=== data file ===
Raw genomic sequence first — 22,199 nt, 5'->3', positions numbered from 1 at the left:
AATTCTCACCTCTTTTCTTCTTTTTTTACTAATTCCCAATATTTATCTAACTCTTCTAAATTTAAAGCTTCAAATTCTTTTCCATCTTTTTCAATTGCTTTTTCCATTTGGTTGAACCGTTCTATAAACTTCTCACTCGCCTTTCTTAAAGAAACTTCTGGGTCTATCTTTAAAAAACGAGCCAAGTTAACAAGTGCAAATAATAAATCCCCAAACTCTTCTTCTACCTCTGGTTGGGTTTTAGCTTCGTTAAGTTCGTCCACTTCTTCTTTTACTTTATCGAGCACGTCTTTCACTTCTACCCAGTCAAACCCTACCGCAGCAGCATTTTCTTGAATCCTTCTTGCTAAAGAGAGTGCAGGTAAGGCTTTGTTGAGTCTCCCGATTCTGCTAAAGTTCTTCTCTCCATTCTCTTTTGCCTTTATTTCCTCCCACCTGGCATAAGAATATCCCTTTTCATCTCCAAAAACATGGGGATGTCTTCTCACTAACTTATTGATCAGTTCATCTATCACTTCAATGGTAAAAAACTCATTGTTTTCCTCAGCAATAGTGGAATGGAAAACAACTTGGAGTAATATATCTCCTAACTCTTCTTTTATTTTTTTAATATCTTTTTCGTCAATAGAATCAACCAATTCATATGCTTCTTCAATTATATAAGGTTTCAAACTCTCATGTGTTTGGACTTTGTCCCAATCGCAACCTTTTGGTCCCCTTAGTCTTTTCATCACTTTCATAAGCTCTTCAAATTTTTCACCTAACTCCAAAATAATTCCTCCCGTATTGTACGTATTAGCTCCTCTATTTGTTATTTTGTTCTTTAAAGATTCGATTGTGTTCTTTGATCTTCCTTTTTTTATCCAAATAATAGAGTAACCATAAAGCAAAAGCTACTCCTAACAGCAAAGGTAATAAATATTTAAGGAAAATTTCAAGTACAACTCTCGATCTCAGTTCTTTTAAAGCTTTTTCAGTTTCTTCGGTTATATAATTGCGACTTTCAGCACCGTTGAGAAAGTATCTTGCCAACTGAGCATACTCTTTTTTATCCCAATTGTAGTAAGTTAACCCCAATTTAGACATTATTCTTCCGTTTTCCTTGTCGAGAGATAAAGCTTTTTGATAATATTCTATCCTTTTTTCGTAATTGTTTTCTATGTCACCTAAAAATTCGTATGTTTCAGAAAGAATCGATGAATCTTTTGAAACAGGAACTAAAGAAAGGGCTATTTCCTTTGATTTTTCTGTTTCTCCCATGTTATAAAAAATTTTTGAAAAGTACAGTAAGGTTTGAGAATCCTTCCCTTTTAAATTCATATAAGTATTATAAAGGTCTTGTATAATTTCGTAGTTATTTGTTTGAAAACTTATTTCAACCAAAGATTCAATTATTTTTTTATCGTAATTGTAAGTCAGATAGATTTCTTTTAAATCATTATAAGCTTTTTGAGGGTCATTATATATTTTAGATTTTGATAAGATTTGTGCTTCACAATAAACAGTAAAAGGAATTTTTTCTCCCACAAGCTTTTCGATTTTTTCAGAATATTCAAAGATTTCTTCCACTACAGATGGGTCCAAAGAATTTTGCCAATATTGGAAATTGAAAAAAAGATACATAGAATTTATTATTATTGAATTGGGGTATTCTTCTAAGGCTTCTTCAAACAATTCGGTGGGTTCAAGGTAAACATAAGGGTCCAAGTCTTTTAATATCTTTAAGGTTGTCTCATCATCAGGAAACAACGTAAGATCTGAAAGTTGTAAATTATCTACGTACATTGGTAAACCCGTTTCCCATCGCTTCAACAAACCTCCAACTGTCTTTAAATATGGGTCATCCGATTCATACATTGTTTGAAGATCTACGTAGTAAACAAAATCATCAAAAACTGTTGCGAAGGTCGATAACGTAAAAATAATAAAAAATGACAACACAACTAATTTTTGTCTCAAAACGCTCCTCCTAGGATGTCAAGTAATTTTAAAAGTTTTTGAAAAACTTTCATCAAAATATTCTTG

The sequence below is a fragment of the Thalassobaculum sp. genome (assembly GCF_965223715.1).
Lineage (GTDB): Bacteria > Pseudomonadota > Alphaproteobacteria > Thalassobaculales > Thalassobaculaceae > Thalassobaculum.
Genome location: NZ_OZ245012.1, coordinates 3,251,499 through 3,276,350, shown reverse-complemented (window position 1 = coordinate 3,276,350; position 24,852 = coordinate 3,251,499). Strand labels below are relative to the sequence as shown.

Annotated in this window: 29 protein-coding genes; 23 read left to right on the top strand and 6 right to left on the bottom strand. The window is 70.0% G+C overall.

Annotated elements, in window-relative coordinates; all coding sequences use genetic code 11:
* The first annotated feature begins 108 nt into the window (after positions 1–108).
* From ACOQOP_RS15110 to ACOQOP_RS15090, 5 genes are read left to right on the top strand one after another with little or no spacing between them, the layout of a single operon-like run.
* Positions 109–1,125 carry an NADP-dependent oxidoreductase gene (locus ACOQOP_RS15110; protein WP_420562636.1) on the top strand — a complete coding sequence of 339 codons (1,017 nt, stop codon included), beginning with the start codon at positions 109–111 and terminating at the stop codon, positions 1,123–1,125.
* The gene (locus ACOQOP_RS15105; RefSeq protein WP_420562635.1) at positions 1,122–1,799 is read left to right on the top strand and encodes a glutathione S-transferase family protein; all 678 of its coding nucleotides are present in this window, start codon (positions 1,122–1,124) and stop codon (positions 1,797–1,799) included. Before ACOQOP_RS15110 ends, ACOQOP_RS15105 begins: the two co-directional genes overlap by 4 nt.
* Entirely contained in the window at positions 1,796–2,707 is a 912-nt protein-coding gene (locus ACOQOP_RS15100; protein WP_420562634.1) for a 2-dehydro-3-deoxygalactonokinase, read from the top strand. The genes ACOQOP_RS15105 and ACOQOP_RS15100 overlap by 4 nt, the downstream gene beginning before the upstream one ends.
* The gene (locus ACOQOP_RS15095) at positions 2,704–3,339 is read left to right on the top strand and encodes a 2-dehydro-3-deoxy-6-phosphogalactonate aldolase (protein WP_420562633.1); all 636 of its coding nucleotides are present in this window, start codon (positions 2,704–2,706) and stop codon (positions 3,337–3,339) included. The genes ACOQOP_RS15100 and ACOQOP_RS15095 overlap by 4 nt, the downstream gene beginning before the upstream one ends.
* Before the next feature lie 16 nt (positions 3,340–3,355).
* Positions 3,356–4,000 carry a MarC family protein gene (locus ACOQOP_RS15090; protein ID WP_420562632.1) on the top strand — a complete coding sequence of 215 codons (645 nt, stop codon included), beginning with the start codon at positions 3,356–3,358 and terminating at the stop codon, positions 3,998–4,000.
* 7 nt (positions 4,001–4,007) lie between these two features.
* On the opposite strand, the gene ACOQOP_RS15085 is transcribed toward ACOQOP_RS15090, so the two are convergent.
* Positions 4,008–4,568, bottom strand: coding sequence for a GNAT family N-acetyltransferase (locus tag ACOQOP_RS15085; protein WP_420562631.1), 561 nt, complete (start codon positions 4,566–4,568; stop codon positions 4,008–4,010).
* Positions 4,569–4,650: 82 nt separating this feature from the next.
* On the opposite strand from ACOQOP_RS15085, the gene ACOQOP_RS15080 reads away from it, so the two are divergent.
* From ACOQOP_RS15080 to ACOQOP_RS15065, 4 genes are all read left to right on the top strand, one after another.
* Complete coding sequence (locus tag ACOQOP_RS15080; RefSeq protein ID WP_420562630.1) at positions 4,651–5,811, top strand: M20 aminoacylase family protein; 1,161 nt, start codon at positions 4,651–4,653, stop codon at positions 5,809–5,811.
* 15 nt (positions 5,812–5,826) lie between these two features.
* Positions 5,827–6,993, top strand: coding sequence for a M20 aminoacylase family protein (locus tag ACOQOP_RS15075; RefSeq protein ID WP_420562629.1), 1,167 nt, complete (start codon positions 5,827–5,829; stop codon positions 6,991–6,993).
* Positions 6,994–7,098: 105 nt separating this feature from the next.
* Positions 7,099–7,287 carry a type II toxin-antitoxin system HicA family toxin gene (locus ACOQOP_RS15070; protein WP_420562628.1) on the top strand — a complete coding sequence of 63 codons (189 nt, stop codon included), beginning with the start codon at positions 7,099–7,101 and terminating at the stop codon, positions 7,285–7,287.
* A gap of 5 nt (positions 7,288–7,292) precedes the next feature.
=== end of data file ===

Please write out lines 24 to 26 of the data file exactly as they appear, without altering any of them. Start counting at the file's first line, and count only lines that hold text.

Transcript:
* Positions 5,827–6,993, top strand: coding sequence for a M20 aminoacylase family protein (locus tag ACOQOP_RS15075; RefSeq protein ID WP_420562629.1), 1,167 nt, complete (start codon positions 5,827–5,829; stop codon positions 6,991–6,993).
* Positions 6,994–7,098: 105 nt separating this feature from the next.
* Positions 7,099–7,287 carry a type II toxin-antitoxin system HicA family toxin gene (locus ACOQOP_RS15070; protein WP_420562628.1) on the top strand — a complete coding sequence of 63 codons (189 nt, stop codon included), beginning with the start codon at positions 7,099–7,101 and terminating at the stop codon, positions 7,285–7,287.